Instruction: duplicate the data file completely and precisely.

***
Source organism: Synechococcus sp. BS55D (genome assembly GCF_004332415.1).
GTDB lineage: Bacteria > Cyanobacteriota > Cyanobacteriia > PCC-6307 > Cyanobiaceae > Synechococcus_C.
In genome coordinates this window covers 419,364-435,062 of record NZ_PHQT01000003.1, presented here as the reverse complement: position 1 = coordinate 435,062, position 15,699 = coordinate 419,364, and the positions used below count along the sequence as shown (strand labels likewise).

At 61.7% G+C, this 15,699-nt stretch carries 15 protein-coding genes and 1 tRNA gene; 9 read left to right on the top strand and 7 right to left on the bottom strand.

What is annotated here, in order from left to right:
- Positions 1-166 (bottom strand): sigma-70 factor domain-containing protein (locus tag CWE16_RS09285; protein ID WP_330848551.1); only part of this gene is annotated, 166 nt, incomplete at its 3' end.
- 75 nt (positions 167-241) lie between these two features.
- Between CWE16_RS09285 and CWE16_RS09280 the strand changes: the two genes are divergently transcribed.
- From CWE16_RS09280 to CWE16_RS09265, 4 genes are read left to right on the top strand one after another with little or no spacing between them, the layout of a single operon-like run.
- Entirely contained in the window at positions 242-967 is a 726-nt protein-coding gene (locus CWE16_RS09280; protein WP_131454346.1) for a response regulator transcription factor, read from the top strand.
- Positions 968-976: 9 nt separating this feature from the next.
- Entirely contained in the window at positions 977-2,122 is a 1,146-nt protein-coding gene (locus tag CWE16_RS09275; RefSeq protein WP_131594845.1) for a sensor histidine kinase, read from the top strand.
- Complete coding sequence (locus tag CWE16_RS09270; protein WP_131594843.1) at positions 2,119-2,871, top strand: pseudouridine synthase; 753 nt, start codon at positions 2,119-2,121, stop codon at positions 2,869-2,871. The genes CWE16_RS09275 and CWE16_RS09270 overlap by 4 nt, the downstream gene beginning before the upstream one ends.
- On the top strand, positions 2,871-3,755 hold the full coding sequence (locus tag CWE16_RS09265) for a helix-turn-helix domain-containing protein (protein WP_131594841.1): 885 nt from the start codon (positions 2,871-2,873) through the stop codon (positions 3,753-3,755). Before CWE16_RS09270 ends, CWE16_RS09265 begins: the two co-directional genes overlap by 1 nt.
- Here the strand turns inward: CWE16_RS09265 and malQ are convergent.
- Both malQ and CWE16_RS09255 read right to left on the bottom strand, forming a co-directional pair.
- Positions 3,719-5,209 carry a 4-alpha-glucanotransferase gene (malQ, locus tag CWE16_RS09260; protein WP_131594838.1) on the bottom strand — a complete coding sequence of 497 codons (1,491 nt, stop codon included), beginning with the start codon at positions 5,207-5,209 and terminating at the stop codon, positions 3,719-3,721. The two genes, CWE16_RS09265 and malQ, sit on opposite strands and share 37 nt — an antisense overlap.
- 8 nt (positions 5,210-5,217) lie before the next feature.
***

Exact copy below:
Source organism: Synechococcus sp. BS55D (genome assembly GCF_004332415.1).
GTDB lineage: Bacteria > Cyanobacteriota > Cyanobacteriia > PCC-6307 > Cyanobiaceae > Synechococcus_C.
In genome coordinates this window covers 419,364-435,062 of record NZ_PHQT01000003.1, presented here as the reverse complement: position 1 = coordinate 435,062, position 15,699 = coordinate 419,364, and the positions used below count along the sequence as shown (strand labels likewise).

At 61.7% G+C, this 15,699-nt stretch carries 15 protein-coding genes and 1 tRNA gene; 9 read left to right on the top strand and 7 right to left on the bottom strand.

What is annotated here, in order from left to right:
- Positions 1-166 (bottom strand): sigma-70 factor domain-containing protein (locus tag CWE16_RS09285; protein ID WP_330848551.1); only part of this gene is annotated, 166 nt, incomplete at its 3' end.
- 75 nt (positions 167-241) lie between these two features.
- Between CWE16_RS09285 and CWE16_RS09280 the strand changes: the two genes are divergently transcribed.
- From CWE16_RS09280 to CWE16_RS09265, 4 genes are read left to right on the top strand one after another with little or no spacing between them, the layout of a single operon-like run.
- Entirely contained in the window at positions 242-967 is a 726-nt protein-coding gene (locus CWE16_RS09280; protein WP_131454346.1) for a response regulator transcription factor, read from the top strand.
- Positions 968-976: 9 nt separating this feature from the next.
- Entirely contained in the window at positions 977-2,122 is a 1,146-nt protein-coding gene (locus tag CWE16_RS09275; RefSeq protein WP_131594845.1) for a sensor histidine kinase, read from the top strand.
- Complete coding sequence (locus tag CWE16_RS09270; protein WP_131594843.1) at positions 2,119-2,871, top strand: pseudouridine synthase; 753 nt, start codon at positions 2,119-2,121, stop codon at positions 2,869-2,871. The genes CWE16_RS09275 and CWE16_RS09270 overlap by 4 nt, the downstream gene beginning before the upstream one ends.
- On the top strand, positions 2,871-3,755 hold the full coding sequence (locus tag CWE16_RS09265) for a helix-turn-helix domain-containing protein (protein WP_131594841.1): 885 nt from the start codon (positions 2,871-2,873) through the stop codon (positions 3,753-3,755). Before CWE16_RS09270 ends, CWE16_RS09265 begins: the two co-directional genes overlap by 1 nt.
- Here the strand turns inward: CWE16_RS09265 and malQ are convergent.
- Both malQ and CWE16_RS09255 read right to left on the bottom strand, forming a co-directional pair.
- Positions 3,719-5,209 carry a 4-alpha-glucanotransferase gene (malQ, locus tag CWE16_RS09260; protein WP_131594838.1) on the bottom strand — a complete coding sequence of 497 codons (1,491 nt, stop codon included), beginning with the start codon at positions 5,207-5,209 and terminating at the stop codon, positions 3,719-3,721. The two genes, CWE16_RS09265 and malQ, sit on opposite strands and share 37 nt — an antisense overlap.
- 8 nt (positions 5,210-5,217) lie before the next feature.